JACKSON, Miss. – World’s Fastest Woman (2017 IAAF World Champion), Olympic Gold Medalist, and Mississippi native Tori Bowie is featured in the Mississippi Forestry Commission’s (MFC) new public service announcement video, Stop Wildfires at the Starting Line, designed to heighten public awareness of wildfire prevention. Produced by the Jackson-based video production and advertising firm Mad Genius, the series received grant funding made available by the U.S. Forest Service. Bowie is featured in the thirty-second video, which intends to remind the public of the destructive power of wildfires and how quickly they can spread.
Bowie is a native of Sand Hill, Mississippi; she attended Pisgah High School and the University of Southern Mississippi. Bowie competed in the 2016 Rio de Janeiro Olympic Games, where she won her first gold medal. The following year, Bowie would go on to win two more gold medals in London at the 2017 IAAF World Championships.
Wildfires in Mississippi are often human-caused
A small spark can start a large wildfire when conditions are dry and windy. The wind carries embers long distances, which can cause spot fires as far away as one-half mile from the burning area. Wildfires are known to move at speeds of up to 14 mph, which means they have the ability to spread quickly, potentially overtaking anything in their path - endangering life, property, and forestland.
“Nationwide, nearly 9 out of 10 wildfires are human-caused, which means 9 out of 10 wildfires could have been prevented with proper care,” said Charlie Morgan, State Forester, Mississippi Forestry Commission. “Sadly, debris burns that escaped control were the number one cause of wildfires in Mississippi last year.”
How the Mississippi Forestry Commission fights wildfires
Wildland firefighters “fight fire with fire” in the Southeast. They plow a fire line (aka fire break) with bulldozers around the perimeter of the wildfire, then light a controlled backfire along the inner edge of the fire line to consume the vegetation – this lack of "fuel" for the wildfire creates a barrier to slow or stop the spread of the wildfire.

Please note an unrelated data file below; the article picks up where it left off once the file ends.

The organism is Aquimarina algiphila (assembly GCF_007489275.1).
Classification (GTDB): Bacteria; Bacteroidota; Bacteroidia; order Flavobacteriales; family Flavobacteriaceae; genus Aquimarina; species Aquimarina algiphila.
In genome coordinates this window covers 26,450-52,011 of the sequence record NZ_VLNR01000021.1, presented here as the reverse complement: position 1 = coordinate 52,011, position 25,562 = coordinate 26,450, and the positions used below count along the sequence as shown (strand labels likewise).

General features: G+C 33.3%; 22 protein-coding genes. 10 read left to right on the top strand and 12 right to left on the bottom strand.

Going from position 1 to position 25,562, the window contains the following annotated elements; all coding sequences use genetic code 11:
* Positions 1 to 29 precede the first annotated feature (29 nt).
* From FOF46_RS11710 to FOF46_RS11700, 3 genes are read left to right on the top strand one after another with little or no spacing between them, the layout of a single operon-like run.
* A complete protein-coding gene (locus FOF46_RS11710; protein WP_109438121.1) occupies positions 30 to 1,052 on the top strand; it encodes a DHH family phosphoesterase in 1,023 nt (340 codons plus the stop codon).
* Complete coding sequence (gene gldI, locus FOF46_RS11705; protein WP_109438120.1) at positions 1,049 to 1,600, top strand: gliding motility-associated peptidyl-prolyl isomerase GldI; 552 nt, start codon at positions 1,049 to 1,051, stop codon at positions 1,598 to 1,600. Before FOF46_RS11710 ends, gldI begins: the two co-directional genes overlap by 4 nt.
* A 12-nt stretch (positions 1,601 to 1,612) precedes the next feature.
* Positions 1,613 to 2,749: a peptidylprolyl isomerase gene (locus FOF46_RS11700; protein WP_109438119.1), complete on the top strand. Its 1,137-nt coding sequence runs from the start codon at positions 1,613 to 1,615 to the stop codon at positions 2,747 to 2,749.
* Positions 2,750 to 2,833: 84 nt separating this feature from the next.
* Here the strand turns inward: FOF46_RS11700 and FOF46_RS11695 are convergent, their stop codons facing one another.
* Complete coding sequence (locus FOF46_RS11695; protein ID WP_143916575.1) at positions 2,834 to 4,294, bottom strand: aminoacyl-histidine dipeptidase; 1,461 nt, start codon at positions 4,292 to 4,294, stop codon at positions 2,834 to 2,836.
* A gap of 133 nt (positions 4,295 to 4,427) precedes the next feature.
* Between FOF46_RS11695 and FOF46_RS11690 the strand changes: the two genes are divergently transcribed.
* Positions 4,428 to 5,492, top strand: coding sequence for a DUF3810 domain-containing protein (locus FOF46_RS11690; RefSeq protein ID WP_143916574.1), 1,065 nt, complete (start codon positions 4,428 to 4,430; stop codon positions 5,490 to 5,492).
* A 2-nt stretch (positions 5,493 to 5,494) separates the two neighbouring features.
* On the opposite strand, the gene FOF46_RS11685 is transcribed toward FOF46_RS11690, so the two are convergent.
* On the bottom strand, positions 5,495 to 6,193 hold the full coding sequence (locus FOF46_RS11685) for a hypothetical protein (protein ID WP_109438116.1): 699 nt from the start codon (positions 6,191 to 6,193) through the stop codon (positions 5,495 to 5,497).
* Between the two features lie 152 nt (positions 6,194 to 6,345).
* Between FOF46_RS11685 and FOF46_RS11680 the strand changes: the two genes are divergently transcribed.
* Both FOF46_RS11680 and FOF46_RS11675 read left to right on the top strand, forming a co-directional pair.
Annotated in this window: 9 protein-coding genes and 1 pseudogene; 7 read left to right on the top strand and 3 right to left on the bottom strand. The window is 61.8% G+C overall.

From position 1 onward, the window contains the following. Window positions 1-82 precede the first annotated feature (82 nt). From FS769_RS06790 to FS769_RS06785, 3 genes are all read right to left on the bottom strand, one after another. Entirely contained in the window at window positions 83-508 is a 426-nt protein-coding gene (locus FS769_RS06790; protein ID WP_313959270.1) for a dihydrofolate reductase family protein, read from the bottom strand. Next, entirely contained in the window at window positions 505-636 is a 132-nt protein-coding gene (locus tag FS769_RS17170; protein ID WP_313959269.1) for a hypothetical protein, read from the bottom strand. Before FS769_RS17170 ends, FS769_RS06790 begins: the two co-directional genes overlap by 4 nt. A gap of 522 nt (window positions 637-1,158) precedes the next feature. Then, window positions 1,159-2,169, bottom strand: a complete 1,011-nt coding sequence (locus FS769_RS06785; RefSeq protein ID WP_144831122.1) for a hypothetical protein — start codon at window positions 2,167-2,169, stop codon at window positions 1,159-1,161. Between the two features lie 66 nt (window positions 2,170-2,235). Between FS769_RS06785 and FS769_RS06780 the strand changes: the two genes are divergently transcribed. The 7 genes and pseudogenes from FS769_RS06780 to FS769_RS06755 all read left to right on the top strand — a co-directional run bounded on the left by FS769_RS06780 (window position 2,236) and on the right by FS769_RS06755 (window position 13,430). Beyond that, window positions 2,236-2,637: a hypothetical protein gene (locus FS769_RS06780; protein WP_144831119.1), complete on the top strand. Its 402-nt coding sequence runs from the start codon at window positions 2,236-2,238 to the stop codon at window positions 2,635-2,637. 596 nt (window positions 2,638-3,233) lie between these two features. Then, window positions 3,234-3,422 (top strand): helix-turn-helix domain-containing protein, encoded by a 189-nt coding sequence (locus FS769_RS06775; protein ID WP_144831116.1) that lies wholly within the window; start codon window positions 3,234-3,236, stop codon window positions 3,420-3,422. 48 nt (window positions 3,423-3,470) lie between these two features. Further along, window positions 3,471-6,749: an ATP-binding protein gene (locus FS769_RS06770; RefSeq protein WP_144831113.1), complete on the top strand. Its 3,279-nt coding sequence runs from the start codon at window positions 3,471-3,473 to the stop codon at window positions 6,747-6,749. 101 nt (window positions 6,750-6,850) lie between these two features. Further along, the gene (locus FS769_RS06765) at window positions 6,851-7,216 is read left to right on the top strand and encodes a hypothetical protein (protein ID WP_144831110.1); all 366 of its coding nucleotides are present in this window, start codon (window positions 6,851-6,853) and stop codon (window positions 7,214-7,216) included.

However, their job is not yet finished – even after containment has been reached, wildland firefighters continue to monitor the area. Since the wind can spread hot embers across fire lines, new spot fires may occur as far away as one-half mile from the original wildfire that must be suppressed. Depending on the size, location, wind conditions, and intensity of the wildfire - it may have to be monitored anywhere from several hours to several days to make sure the wildfire is no longer a threat to life, property, or forestland.
The best way to prevent devastating wildfire occurrences is never to let one start. Help the MFC Stop Wildfires at the Starting Line. To learn more about how to prevent wildfires, visit: www.mfc.ms.gov/wildfire-prevention
About the Mississippi Forestry Commission
Established in 1926, the Mississippi Forestry Commission, (MFC) protects the state’s valuable forest resources from wildfire, manages approximately 480,000 acres of forested School Trust Land, and delivers quality forest management services and assistance to both rural and urban landowners. Our mission is to provide active leadership in forest protection, forest management, forest inventory, and effective forest information distribution, necessary for Mississippi's sustainable forest-based economy. The MFC looks forward to the continued privilege of caring for Mississippi’s trees, forests, and natural resources.
There are approximately 19.8 million forested acres in Mississippi. Mississippi's forestry and forest products industries have a $12.79 billion economic impact and employs almost 70,000 people. Forestry consistently ranks as the state’s second most valuable agricultural commodity, right behind the poultry industry.
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